Pope John Paul II

Radical Traditionalist

A few years ago I listened to a commentary that clearly described the course taken by the Roman Catholic Church over the last five decades:  When we watch the axis of the changes brought by modernity, we can see that John XXIII opened the doors during Vatican II to revive the church; Paul VI suffered the consequences of this opening; and John Paul II has tried, in the past 25 years, to undertake a restoration. One way of looking at the Wojtyla papacy is through its contradictions and paradoxes.

His being the first non-Italian pope in 450 years and, moreover, coming from Poland, which in 1978 was a communist country dominated by the Soviet Union, was a heritage that marked his decisions. In 25 years, the world has changed radically in geopolitical terms, and some of those changes have been attributed to John Paul II.

The circumstances of his origin had a significant impact on his manner of governing the church. Because he came from a country in which the church was persecuted by communism, he rejected liberation theology; his rejection as a student by the Gregorian University may have influenced his interventionist attitudes and decision to put the Jesuits under his authority.

The more than 100 trips he has made across the world and his visits to at least 130 countries, his active role in international life and politics, and, at the same time, his messages, speeches, and doctrine have been structured around a conservative interpretation of  Vatican II, which some call a restoration.

Articles in the mass media have named the pope as one of the great figures of the 20th century, and they attribute such events as the fall of the Berlin Wall and the crumbling of communism to him. The pope’s modern diplomacy is recognized and approved the world over, but at the same time his internal management has been seen as very traditional.
All of these views need to be carefully re-evaluated. Perhaps, had John Paul II been pope in 1950, the system of socialist countries would not have fallen as it did in 1989, but this
is conjecture.

During these 25 years, the Catholic Church has undergone important changes. Religious life has been restructured:  The traditional religious orders, the Jesuits, Dominicans, and Franciscans, have been removed from the heart of the decision-making process, and their place has been taken by new orders and movements, with Opus Dei, the Legion of Christ, and other conservative religious organizations taking a leading role.

With this there has been a shift toward conservative positions and a diminution of the role of progressive theologians. Many important positions, however, continue to be in those progressive hands, because centuries of experience cannot be replaced overnight. John Paul II has managed to give the church a leadership role and presence that it did not have before. This is due to a number of factors that have transformed it—above all, the massive crowds that have come out to see the pope during his travels, and the large emotional and religious communities that have formed around the papal personality.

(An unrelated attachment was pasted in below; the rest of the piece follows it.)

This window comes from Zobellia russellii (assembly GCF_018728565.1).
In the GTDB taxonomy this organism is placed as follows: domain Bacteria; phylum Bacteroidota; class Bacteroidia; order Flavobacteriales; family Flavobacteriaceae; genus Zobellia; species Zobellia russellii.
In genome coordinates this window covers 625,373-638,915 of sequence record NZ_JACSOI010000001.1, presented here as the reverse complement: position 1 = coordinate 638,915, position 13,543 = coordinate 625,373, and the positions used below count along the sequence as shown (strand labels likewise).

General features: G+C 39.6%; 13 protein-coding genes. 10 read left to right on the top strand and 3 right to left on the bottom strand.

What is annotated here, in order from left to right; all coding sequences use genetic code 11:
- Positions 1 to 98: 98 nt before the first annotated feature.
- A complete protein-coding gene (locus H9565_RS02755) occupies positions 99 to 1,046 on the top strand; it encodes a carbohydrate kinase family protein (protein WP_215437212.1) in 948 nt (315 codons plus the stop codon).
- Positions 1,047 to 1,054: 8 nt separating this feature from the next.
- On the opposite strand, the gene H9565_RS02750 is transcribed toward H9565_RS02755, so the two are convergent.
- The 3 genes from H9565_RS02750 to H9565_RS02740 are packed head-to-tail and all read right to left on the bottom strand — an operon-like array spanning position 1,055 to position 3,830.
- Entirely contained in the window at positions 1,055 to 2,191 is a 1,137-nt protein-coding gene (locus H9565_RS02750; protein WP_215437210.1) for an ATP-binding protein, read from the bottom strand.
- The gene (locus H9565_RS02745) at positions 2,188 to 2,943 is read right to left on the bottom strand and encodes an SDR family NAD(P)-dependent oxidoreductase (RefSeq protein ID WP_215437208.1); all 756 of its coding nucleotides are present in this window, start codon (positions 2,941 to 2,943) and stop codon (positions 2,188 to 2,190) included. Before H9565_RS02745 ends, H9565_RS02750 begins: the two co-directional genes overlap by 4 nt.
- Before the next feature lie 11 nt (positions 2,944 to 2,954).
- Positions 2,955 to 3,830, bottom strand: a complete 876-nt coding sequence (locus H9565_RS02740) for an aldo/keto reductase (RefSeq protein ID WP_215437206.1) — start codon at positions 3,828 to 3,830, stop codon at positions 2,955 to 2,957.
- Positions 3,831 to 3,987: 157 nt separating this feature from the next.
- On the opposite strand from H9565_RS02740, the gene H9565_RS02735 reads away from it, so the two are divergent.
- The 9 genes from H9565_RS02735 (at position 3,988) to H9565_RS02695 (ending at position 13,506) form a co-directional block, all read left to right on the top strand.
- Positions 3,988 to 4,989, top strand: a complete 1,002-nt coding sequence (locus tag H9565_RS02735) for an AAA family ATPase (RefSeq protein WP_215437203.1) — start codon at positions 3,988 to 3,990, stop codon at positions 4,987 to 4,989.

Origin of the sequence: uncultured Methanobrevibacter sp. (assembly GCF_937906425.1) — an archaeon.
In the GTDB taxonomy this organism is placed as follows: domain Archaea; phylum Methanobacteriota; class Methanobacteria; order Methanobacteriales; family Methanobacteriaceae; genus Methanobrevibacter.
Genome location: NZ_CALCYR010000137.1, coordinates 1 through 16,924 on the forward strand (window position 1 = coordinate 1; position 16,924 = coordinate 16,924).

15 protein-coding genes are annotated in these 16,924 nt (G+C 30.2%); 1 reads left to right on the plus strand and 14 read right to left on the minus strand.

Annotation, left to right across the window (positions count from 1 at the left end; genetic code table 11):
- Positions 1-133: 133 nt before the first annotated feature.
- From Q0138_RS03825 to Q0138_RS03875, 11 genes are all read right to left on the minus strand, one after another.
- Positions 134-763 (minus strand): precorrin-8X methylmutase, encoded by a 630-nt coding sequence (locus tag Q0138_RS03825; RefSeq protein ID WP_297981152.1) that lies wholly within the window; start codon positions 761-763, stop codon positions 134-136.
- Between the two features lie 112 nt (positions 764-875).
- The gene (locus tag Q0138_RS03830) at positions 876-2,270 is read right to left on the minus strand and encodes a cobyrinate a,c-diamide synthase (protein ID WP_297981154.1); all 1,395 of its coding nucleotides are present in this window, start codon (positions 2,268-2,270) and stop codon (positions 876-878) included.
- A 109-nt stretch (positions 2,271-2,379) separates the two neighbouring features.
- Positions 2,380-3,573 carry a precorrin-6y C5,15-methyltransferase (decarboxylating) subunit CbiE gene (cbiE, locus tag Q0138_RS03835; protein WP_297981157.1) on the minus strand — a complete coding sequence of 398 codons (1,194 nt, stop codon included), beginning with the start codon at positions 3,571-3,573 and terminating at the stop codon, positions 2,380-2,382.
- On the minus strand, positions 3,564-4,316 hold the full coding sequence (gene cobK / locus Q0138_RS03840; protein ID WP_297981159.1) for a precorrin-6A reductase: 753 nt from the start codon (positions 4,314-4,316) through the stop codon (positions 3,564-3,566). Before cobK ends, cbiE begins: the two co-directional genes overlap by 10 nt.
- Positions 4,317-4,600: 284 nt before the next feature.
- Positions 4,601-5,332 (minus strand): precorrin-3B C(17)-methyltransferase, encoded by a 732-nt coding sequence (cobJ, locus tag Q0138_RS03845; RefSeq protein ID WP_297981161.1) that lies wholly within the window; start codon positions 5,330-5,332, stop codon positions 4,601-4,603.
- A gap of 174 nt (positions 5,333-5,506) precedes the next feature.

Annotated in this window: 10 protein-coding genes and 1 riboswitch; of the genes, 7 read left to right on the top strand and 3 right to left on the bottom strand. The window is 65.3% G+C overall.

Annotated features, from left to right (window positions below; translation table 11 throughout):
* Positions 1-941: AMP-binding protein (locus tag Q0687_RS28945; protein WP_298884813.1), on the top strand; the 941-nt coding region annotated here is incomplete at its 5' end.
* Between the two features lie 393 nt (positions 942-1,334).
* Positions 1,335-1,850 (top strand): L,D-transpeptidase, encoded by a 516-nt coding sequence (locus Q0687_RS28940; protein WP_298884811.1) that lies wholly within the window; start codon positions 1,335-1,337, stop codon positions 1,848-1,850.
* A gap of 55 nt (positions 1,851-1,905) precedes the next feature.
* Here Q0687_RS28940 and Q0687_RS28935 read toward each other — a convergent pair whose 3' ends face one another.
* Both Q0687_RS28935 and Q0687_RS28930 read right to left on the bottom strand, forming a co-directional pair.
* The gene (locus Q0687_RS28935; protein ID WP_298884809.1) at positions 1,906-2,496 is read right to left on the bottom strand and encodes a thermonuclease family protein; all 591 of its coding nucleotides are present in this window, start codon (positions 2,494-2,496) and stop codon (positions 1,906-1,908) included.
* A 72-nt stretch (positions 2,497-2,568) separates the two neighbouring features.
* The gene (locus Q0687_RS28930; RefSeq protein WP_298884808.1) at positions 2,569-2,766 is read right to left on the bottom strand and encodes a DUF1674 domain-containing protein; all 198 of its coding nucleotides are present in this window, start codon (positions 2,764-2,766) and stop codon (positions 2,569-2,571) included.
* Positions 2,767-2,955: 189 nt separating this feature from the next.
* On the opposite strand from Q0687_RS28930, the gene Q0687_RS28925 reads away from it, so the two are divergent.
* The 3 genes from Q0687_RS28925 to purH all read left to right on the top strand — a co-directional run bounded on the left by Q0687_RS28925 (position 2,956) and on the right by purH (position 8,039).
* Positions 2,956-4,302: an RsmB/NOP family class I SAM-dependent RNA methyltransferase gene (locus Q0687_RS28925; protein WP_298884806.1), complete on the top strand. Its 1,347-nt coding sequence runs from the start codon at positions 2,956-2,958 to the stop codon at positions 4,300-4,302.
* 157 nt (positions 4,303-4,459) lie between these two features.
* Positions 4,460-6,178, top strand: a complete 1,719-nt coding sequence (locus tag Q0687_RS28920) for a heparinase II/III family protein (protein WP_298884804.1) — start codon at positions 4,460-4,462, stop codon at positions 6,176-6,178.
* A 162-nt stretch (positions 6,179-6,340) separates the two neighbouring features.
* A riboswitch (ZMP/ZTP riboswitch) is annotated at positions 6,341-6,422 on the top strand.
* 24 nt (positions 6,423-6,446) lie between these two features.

Doctrinal tradition has been the dominant thread in his messages, as a defensive wall against such facets of modernity as pluralism, multiculturalism, and laicism. During the displacement of the progressives within the church, some very important theologians have been reined in by the Vatican. Today we no longer have the tribunals of the Holy Office of the Inquisition, but some people say the contemporary body—The Congregation for the Doctrine of the Faith, in which Cardinal Ratzinger is considered to be the top religious
policeman—is comparable.

By use of this body, the major progressive theologians, such as Jacques Dupuis, Yves Congar, Karl Rahner, and Bernhard Haring, have been pushed aside, along with many others in Latin America, such as Ernesto Cardenal and Leonardo Boff. One of the theologians in this group (Hans Küng) wrote a devastating critique of John Paul II’s papacy, which he referred to as burdened with “fatal contradictions.”

For example, Küng states that the same man who defends human rights around the world denies them to people in the church, such as theologians and, above all, women. The pope claims to be an admirer of Mary yet denies women ordination as priests; he is a man who preaches against poverty and misery yet is incapable of changing his stance on birth control, despite even the serious AIDS situation in Africa, which makes him partly responsible for the problem; he is an absolute adherent to a male, celibate clergy yet does nothing about the loss of priests and the serious pedophile scandals within the clergy; he wants a dialogue with other religions yet, at the same time, disqualifies them as less-valid faiths.

In sum, we have a great contrast: a pope who has used modern means to express himself, who has traveled the world over like no other pope before him, who has placed the church in a new international position and transformed the religious landscape in a radical fashion, but one who, at the same time, has erected a wall of traditionalism against the challenges and problems of modernity, preached doctrines that urgently need revision, and governed the church by medieval means—a pope who has surrounded himself with individuals, orders, and movements at the conservative end of the spectrum.

This restoration is leaking on every front. Perhaps the pendulum of history will soon swing back to enable the church to find a way to deal with the problems of the 21st century—not from the prison of tradition but instead by interacting with the demands and necessities of a world that no longer fits the medieval mold in which the church has been kept these past
25 years.